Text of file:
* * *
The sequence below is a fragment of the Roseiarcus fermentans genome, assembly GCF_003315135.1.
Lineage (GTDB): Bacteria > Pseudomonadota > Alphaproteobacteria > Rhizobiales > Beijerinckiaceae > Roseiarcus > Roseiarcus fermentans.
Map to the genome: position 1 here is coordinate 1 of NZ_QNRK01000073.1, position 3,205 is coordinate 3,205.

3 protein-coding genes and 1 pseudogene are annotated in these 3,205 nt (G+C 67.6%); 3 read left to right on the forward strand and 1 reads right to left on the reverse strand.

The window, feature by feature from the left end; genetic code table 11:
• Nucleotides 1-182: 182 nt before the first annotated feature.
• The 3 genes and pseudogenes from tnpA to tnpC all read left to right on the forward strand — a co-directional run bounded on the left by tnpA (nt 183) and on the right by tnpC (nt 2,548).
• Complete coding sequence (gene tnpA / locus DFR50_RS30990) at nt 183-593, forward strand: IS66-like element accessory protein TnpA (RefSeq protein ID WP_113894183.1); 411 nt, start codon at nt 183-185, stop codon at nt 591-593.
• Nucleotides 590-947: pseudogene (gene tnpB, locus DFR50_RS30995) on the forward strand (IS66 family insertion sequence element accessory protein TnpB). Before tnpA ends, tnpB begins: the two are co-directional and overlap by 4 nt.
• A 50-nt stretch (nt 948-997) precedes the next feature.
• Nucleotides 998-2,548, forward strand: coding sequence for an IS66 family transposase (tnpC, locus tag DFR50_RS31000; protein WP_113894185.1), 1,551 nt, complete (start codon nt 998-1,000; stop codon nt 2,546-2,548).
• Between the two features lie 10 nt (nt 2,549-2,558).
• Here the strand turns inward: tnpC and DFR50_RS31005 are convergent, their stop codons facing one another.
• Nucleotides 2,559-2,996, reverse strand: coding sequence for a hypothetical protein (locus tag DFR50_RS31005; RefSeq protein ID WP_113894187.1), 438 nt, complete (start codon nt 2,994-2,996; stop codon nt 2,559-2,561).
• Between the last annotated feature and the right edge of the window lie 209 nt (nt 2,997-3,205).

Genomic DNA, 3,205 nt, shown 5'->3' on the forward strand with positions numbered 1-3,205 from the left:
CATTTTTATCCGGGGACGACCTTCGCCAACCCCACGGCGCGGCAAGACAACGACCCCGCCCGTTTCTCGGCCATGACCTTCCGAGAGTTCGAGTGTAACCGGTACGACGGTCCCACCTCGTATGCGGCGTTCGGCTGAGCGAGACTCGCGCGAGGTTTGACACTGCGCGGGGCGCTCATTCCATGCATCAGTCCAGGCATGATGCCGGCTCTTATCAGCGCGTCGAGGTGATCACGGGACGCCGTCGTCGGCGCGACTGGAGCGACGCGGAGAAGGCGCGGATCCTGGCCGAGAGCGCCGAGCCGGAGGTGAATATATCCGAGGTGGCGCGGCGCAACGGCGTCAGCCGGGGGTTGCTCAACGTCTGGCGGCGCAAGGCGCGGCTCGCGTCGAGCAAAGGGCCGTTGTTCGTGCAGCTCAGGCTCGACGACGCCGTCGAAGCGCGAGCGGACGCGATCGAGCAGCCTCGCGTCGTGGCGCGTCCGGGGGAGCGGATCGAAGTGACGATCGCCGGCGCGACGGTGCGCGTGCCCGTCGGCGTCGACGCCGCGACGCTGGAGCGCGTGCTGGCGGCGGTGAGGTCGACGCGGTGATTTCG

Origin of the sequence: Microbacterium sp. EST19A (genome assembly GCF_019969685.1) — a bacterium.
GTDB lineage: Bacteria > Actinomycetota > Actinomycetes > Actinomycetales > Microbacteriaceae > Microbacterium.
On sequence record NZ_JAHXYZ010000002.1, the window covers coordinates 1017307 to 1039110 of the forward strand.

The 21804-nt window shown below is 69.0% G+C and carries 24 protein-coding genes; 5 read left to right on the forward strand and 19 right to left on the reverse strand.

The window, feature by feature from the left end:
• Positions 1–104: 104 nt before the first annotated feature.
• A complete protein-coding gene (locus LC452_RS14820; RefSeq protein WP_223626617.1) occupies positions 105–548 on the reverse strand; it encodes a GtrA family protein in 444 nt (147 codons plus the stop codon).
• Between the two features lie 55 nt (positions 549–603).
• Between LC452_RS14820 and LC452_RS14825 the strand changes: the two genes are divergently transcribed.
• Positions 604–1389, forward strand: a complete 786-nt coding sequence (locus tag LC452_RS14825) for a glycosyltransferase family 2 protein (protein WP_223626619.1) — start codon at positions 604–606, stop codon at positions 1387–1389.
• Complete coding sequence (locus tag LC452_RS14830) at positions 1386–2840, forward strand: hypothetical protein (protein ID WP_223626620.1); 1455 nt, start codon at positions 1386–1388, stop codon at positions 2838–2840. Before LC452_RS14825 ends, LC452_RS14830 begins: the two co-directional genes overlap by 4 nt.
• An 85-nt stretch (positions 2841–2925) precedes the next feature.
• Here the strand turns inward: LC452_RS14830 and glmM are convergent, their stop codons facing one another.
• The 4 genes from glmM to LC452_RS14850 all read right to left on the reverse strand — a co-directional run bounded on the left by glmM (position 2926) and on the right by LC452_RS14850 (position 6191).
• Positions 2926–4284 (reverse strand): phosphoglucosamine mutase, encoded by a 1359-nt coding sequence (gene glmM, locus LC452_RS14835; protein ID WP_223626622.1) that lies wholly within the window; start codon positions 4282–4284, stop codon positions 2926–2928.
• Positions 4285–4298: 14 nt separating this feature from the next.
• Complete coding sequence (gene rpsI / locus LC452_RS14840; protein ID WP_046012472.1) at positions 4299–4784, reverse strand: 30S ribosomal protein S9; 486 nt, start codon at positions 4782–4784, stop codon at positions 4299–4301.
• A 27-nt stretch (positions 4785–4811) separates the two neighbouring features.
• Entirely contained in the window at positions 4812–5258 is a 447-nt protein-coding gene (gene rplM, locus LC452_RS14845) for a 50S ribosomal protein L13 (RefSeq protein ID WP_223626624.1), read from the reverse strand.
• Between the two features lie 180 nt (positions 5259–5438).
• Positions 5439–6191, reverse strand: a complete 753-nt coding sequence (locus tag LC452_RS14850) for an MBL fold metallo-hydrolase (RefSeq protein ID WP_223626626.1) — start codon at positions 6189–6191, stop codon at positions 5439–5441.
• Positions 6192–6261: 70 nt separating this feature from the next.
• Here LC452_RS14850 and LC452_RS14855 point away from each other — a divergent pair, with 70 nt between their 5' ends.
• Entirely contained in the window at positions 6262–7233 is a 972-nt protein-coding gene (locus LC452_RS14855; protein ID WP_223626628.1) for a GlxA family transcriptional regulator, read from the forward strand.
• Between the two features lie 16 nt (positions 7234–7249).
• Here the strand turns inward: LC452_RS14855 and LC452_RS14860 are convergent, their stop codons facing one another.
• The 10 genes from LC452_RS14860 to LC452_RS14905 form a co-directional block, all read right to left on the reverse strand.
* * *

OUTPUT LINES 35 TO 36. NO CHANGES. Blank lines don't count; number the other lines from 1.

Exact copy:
• A 27-nt stretch (positions 4785–4811) separates the two neighbouring features.
• Entirely contained in the window at positions 4812–5258 is a 447-nt protein-coding gene (gene rplM, locus LC452_RS14845) for a 50S ribosomal protein L13 (RefSeq protein ID WP_223626624.1), read from the reverse strand.